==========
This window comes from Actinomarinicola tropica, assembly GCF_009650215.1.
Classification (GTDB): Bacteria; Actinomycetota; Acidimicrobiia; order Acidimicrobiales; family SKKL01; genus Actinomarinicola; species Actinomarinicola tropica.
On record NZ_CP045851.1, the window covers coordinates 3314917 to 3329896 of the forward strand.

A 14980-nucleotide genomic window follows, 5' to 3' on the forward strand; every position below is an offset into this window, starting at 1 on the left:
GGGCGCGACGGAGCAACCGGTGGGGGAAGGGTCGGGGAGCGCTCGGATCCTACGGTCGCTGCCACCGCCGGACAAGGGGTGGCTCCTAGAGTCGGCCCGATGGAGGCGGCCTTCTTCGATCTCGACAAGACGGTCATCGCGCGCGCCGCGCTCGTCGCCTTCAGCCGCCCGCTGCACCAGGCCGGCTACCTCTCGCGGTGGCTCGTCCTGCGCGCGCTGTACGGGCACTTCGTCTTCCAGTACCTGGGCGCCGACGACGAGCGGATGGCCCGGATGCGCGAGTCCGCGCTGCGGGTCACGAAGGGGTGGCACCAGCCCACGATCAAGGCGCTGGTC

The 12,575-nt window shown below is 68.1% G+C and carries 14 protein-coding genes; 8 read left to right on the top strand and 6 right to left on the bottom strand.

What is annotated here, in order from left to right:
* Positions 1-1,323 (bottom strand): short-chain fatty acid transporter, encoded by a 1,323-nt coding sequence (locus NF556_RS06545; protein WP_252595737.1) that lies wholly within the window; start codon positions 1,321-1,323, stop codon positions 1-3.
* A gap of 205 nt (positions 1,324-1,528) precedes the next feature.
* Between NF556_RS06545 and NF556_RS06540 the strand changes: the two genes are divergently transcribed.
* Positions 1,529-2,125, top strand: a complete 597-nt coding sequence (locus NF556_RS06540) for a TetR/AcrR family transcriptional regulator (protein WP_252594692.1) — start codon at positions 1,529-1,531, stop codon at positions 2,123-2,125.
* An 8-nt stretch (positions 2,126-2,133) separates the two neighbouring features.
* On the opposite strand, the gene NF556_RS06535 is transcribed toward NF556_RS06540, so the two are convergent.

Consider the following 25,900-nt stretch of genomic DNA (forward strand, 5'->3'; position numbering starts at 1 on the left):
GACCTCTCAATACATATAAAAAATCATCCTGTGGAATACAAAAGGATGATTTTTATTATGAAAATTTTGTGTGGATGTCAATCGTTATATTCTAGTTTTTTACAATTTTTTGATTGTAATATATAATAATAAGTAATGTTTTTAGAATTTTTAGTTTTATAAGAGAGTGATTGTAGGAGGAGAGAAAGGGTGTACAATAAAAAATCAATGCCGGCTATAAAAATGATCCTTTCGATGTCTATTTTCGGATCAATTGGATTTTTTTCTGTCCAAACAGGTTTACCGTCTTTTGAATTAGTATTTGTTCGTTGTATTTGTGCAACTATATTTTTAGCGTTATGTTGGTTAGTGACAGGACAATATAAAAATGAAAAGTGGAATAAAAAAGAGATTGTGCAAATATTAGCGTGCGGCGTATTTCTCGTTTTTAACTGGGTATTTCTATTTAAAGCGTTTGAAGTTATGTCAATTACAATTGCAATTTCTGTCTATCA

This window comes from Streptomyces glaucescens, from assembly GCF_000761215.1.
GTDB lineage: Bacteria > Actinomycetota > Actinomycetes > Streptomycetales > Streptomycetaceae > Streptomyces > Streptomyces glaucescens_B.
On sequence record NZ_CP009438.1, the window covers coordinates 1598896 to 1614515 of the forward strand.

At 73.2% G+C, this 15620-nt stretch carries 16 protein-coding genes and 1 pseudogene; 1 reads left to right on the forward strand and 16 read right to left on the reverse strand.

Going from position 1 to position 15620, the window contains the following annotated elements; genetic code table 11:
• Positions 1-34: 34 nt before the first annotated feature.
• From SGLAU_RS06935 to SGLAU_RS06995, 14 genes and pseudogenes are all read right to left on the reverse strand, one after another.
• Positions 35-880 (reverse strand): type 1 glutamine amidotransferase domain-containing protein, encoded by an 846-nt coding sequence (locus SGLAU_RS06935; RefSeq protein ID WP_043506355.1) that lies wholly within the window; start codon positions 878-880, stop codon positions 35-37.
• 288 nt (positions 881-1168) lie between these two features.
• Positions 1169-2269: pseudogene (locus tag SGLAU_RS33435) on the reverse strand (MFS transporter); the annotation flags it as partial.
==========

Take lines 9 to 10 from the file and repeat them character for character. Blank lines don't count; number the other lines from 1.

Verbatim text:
* A gap of 205 nt (positions 1,324-1,528) precedes the next feature.
* Between NF556_RS06545 and NF556_RS06540 the strand changes: the two genes are divergently transcribed.